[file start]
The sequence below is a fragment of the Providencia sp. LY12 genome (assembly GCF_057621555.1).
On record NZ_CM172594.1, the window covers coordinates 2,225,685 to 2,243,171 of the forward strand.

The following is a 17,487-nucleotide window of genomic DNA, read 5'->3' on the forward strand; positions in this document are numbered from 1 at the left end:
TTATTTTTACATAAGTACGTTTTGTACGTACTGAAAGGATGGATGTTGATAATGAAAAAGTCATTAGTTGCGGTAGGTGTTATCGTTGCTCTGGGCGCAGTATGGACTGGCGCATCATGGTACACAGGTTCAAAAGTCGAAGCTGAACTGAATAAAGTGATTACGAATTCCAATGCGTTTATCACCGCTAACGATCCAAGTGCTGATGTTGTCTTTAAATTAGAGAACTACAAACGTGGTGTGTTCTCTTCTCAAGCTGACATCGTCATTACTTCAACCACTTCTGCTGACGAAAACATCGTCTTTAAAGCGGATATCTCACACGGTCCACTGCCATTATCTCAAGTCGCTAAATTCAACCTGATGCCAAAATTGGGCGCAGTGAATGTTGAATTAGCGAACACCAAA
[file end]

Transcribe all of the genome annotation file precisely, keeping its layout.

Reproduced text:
The sequence below is a fragment of the Providencia sp. LY12 genome (assembly GCF_057621555.1).
On record NZ_CM172594.1, the window covers coordinates 2,225,685 to 2,243,171 of the forward strand.

The following is a 17,487-nucleotide window of genomic DNA, read 5'->3' on the forward strand; positions in this document are numbered from 1 at the left end:
TTATTTTTACATAAGTACGTTTTGTACGTACTGAAAGGATGGATGTTGATAATGAAAAAGTCATTAGTTGCGGTAGGTGTTATCGTTGCTCTGGGCGCAGTATGGACTGGCGCATCATGGTACACAGGTTCAAAAGTCGAAGCTGAACTGAATAAAGTGATTACGAATTCCAATGCGTTTATCACCGCTAACGATCCAAGTGCTGATGTTGTCTTTAAATTAGAGAACTACAAACGTGGTGTGTTCTCTTCTCAAGCTGACATCGTCATTACTTCAACCACTTCTGCTGACGAAAACATCGTCTTTAAAGCGGATATCTCACACGGTCCACTGCCATTATCTCAAGTCGCTAAATTCAACCTGATGCCAAAATTGGGCGCAGTGAATGTTGAATTAGCGAACACCAAA